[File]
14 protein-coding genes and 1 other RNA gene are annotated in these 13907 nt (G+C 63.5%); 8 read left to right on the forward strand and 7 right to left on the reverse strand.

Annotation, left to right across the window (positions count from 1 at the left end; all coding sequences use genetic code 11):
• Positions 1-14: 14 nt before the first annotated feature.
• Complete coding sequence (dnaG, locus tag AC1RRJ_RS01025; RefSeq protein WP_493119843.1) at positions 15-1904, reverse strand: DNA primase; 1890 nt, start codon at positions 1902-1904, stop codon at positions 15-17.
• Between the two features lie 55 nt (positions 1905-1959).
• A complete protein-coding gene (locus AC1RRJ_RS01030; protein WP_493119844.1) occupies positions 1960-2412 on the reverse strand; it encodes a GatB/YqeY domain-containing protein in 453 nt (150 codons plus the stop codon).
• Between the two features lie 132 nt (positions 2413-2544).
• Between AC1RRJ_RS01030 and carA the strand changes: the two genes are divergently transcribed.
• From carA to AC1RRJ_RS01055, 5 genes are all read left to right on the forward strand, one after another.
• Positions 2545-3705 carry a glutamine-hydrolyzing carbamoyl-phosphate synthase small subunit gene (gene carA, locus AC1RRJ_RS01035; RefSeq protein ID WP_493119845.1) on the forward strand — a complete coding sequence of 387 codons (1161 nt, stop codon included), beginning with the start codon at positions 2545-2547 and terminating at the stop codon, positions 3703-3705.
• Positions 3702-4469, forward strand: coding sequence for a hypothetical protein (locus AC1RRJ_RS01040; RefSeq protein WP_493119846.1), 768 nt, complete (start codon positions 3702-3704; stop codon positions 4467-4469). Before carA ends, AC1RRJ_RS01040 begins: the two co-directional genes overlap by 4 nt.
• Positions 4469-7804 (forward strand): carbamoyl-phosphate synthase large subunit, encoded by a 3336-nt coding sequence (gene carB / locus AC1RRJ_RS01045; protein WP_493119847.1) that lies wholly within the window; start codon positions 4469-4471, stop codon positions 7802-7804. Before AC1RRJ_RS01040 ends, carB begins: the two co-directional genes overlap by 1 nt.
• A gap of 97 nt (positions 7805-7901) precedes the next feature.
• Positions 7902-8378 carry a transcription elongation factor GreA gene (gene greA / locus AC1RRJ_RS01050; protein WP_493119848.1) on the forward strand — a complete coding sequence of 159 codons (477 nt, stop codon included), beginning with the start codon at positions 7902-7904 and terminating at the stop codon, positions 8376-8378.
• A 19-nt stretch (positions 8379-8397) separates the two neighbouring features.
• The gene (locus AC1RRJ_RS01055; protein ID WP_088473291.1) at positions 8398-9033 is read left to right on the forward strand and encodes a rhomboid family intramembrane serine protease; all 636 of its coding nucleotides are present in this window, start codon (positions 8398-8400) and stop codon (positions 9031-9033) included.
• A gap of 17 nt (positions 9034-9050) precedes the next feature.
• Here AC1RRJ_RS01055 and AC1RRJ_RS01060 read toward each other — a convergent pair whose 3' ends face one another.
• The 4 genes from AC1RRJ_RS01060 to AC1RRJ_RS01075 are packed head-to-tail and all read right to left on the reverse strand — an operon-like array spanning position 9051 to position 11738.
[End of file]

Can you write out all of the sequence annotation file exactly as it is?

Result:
14 protein-coding genes and 1 other RNA gene are annotated in these 13907 nt (G+C 63.5%); 8 read left to right on the forward strand and 7 right to left on the reverse strand.

Annotation, left to right across the window (positions count from 1 at the left end; all coding sequences use genetic code 11):
• Positions 1-14: 14 nt before the first annotated feature.
• Complete coding sequence (dnaG, locus tag AC1RRJ_RS01025; RefSeq protein WP_493119843.1) at positions 15-1904, reverse strand: DNA primase; 1890 nt, start codon at positions 1902-1904, stop codon at positions 15-17.
• Between the two features lie 55 nt (positions 1905-1959).
• A complete protein-coding gene (locus AC1RRJ_RS01030; protein WP_493119844.1) occupies positions 1960-2412 on the reverse strand; it encodes a GatB/YqeY domain-containing protein in 453 nt (150 codons plus the stop codon).
• Between the two features lie 132 nt (positions 2413-2544).
• Between AC1RRJ_RS01030 and carA the strand changes: the two genes are divergently transcribed.
• From carA to AC1RRJ_RS01055, 5 genes are all read left to right on the forward strand, one after another.
• Positions 2545-3705 carry a glutamine-hydrolyzing carbamoyl-phosphate synthase small subunit gene (gene carA, locus AC1RRJ_RS01035; RefSeq protein ID WP_493119845.1) on the forward strand — a complete coding sequence of 387 codons (1161 nt, stop codon included), beginning with the start codon at positions 2545-2547 and terminating at the stop codon, positions 3703-3705.
• Positions 3702-4469, forward strand: coding sequence for a hypothetical protein (locus AC1RRJ_RS01040; RefSeq protein WP_493119846.1), 768 nt, complete (start codon positions 3702-3704; stop codon positions 4467-4469). Before carA ends, AC1RRJ_RS01040 begins: the two co-directional genes overlap by 4 nt.
• Positions 4469-7804 (forward strand): carbamoyl-phosphate synthase large subunit, encoded by a 3336-nt coding sequence (gene carB / locus AC1RRJ_RS01045; protein WP_493119847.1) that lies wholly within the window; start codon positions 4469-4471, stop codon positions 7802-7804. Before AC1RRJ_RS01040 ends, carB begins: the two co-directional genes overlap by 1 nt.
• A gap of 97 nt (positions 7805-7901) precedes the next feature.
• Positions 7902-8378 carry a transcription elongation factor GreA gene (gene greA / locus AC1RRJ_RS01050; protein WP_493119848.1) on the forward strand — a complete coding sequence of 159 codons (477 nt, stop codon included), beginning with the start codon at positions 7902-7904 and terminating at the stop codon, positions 8376-8378.
• A 19-nt stretch (positions 8379-8397) separates the two neighbouring features.
• The gene (locus AC1RRJ_RS01055; protein ID WP_088473291.1) at positions 8398-9033 is read left to right on the forward strand and encodes a rhomboid family intramembrane serine protease; all 636 of its coding nucleotides are present in this window, start codon (positions 8398-8400) and stop codon (positions 9031-9033) included.
• A gap of 17 nt (positions 9034-9050) precedes the next feature.
• Here AC1RRJ_RS01055 and AC1RRJ_RS01060 read toward each other — a convergent pair whose 3' ends face one another.
• The 4 genes from AC1RRJ_RS01060 to AC1RRJ_RS01075 are packed head-to-tail and all read right to left on the reverse strand — an operon-like array spanning position 9051 to position 11738.